SINGAPORE - Leveraging on his expertise in a popular trading card game, a paedophile befriended 10 boys, aged 10 to 15, over two years and obtained various sexual favours.
Goh Jun Guan cajoled his victims, avid players of the game called Vanguard, into committing various sexual acts by telling them it was part of their "training" to become better players or their punishment for losing a game.
He persuaded the boys to send him lewd photos and videos of themselves, sent them risque photos of himself and touched them inappropriately. He persuaded three boys to engage in oral sex with him at his flat and in public toilets.
On Friday (Nov 18), Goh, 27, was sentenced by the High Court to 12½ years' jail and 15 strokes of the cane after pleading guilty to nine charges - five for sexual penetration of a minor and four for sexual exploitation of a child. Another 21 charges were considered.
The court heard Goh was good at Vanguard, a game in which players build a strong deck of cards by buying box-sets that contain rare cards or by trading cards.
Goh was 23 to 25 years old when he befriended most of the victims at a game shop at Jurong Point. He also worked at a game shop at Pioneer Mall from April to July 2013.
One victim was a Primary 4 pupil whom he acknowledged as a "god brother". In December 2013, Goh invited the boy to his flat to play Vanguard. He touched the boy and performed a sex act but stopped when the boy told him to stop.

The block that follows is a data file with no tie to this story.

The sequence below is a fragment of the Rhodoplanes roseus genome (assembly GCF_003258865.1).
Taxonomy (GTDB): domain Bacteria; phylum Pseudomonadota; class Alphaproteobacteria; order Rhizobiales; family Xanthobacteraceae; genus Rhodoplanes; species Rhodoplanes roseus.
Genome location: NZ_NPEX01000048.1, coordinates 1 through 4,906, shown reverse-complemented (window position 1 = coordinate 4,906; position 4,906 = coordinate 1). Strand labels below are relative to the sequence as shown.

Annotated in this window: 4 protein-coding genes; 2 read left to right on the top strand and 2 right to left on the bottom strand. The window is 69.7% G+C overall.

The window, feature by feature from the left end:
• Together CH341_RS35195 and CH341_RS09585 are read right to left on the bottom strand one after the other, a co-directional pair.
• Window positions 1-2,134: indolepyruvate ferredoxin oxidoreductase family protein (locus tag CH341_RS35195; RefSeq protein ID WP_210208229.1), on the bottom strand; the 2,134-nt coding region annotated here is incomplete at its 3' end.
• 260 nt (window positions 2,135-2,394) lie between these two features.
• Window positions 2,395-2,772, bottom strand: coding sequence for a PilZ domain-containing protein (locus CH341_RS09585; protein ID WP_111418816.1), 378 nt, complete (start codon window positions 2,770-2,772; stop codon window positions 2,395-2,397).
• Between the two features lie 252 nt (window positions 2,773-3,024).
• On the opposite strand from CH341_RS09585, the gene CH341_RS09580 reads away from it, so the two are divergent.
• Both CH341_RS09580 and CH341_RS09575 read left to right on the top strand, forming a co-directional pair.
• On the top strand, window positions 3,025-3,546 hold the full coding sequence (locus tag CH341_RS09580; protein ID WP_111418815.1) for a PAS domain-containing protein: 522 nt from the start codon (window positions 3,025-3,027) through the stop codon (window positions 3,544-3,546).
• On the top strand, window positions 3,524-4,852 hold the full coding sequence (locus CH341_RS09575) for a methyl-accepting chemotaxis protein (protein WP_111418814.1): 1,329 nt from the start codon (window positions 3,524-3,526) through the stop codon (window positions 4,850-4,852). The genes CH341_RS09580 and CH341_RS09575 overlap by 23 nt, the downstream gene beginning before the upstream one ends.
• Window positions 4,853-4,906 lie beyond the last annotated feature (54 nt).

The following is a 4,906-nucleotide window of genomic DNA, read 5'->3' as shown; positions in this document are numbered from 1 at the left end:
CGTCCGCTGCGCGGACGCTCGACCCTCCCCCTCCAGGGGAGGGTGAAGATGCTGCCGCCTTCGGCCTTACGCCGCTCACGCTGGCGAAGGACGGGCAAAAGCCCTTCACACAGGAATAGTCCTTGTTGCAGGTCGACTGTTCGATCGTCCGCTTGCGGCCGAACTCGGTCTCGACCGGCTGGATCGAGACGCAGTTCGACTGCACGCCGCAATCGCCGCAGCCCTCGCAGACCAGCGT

They continued to meet and at one encounter in June 2014, Goh took a photo of a sex act with the boy. After learning from the Internet the acts were wrong, the boy stopped visiting Goh's flat.
Another victim, a 12-year-old, was told by Goh he would train him in Vanguard only if he allowed him to touch his genitals. The boy told police he engaged in oral sex with Goh though he knew it was wrong as he felt he had no choice.
Goh told another victim, 11, that he had to show "courage" by sending him a photo of his genitals. The boy downloaded a photo from the Internet and sent it to Goh.
The crimes came to light when one victim, while helping with investigations into another sexual case, told police he had been exchanging photos and videos of his genitals with someone named Terry on Facebook. Terry was later established to be Goh. After his arrest, Goh was diagnosed with paedophilic disorder.
On Friday, his lawyer Richard Lim said his client, who was adopted, was a "lonely young man" who found comfort in the company of young children who admired him.
Justice Woo Bih Li said he took into account Goh's disadvantaged background.
"But I cannot accept your explanation that you felt happier and safer among young children as you thought you could protect them from being bullied."